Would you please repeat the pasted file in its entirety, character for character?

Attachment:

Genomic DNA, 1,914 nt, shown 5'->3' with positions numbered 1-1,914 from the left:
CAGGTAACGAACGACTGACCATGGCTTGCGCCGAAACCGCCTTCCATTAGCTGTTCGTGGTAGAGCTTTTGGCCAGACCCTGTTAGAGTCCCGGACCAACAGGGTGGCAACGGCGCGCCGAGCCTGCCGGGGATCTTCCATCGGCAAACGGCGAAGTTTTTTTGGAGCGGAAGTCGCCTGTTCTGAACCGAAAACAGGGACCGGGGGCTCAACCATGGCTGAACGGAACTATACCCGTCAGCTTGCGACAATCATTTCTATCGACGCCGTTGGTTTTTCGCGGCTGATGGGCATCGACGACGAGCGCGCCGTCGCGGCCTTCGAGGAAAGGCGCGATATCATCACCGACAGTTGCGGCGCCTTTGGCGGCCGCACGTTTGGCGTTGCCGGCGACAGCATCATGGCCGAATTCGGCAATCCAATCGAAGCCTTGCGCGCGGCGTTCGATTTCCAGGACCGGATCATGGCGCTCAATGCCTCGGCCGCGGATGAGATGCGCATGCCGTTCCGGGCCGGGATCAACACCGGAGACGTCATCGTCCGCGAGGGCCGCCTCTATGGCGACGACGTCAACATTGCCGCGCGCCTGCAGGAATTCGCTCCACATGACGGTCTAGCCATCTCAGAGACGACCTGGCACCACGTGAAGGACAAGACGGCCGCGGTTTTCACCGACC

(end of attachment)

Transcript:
Genomic DNA, 1,914 nt, shown 5'->3' with positions numbered 1-1,914 from the left:
CAGGTAACGAACGACTGACCATGGCTTGCGCCGAAACCGCCTTCCATTAGCTGTTCGTGGTAGAGCTTTTGGCCAGACCCTGTTAGAGTCCCGGACCAACAGGGTGGCAACGGCGCGCCGAGCCTGCCGGGGATCTTCCATCGGCAAACGGCGAAGTTTTTTTGGAGCGGAAGTCGCCTGTTCTGAACCGAAAACAGGGACCGGGGGCTCAACCATGGCTGAACGGAACTATACCCGTCAGCTTGCGACAATCATTTCTATCGACGCCGTTGGTTTTTCGCGGCTGATGGGCATCGACGACGAGCGCGCCGTCGCGGCCTTCGAGGAAAGGCGCGATATCATCACCGACAGTTGCGGCGCCTTTGGCGGCCGCACGTTTGGCGTTGCCGGCGACAGCATCATGGCCGAATTCGGCAATCCAATCGAAGCCTTGCGCGCGGCGTTCGATTTCCAGGACCGGATCATGGCGCTCAATGCCTCGGCCGCGGATGAGATGCGCATGCCGTTCCGGGCCGGGATCAACACCGGAGACGTCATCGTCCGCGAGGGCCGCCTCTATGGCGACGACGTCAACATTGCCGCGCGCCTGCAGGAATTCGCTCCACATGACGGTCTAGCCATCTCAGAGACGACCTGGCACCACGTGAAGGACAAGACGGCCGCGGTTTTCACCGACC